The effects of demographic variables and stereotype threat on black/white differences in cognitive ability test performance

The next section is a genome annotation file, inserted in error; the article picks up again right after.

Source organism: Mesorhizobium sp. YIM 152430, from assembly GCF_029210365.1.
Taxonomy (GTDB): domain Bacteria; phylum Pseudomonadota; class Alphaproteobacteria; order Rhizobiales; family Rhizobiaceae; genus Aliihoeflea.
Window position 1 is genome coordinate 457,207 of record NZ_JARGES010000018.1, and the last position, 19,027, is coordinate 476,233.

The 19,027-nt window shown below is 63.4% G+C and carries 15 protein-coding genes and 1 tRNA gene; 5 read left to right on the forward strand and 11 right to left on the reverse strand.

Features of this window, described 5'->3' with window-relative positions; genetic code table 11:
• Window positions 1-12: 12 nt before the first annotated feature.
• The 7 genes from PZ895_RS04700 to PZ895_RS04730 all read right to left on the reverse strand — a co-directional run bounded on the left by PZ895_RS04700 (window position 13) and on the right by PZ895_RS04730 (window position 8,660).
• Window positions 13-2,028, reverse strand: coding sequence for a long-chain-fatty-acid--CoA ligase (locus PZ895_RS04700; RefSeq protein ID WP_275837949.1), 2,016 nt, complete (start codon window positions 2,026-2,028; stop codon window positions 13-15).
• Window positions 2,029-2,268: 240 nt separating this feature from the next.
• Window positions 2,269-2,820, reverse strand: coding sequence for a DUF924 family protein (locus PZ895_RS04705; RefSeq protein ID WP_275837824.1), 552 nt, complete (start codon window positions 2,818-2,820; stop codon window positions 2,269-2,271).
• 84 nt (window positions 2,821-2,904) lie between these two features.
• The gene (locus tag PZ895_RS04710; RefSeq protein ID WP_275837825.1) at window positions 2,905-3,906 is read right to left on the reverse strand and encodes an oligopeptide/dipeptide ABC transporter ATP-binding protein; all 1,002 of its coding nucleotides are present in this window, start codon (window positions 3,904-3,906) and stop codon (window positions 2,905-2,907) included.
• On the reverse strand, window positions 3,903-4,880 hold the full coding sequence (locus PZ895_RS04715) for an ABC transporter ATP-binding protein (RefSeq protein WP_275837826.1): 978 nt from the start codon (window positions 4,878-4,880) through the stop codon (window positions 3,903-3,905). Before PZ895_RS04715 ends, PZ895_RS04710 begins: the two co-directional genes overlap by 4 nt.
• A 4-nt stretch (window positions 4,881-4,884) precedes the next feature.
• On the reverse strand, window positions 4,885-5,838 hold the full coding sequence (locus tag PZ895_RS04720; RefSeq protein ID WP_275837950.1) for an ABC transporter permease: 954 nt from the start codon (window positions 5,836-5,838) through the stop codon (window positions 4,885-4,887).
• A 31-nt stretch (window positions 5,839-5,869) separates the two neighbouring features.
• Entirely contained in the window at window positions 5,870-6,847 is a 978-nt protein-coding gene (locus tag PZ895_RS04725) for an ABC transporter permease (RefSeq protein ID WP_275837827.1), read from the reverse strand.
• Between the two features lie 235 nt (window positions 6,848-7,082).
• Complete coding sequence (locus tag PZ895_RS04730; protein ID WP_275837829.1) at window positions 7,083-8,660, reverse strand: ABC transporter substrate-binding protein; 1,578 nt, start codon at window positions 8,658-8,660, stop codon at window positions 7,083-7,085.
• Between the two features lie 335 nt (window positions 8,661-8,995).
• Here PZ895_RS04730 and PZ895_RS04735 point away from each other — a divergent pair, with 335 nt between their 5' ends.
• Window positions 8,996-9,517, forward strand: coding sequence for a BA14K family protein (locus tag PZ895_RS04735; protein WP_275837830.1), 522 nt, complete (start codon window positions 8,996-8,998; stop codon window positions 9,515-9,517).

This study investigated whether demographic variables and stereotype threat might account for performance deficits on the Raven Advanced Progressive Matrices (APM) task, a nonverbal test of cognitive ability. White and Black undergraduates completed the APM after being told either that it was diagnostic (stereotype threat for Blacks) or non-diagnostic (control) of intellectual ability. Black students reported feeling more stereotype threat and their performance was negatively affected in the former condition. Feelings of stereotype threat appeared to partially mediate the relation between task framing and performance. Fathers', but not mothers', education level had an independent effect on performance, with children of well-educated fathers performing better than children of fathers with less education. Family income produced a marginal effect on APM performance. These results show that stereotype threat and other important variables involving one's background can affect performance on a relatively "culture-free" test of cognitive ability.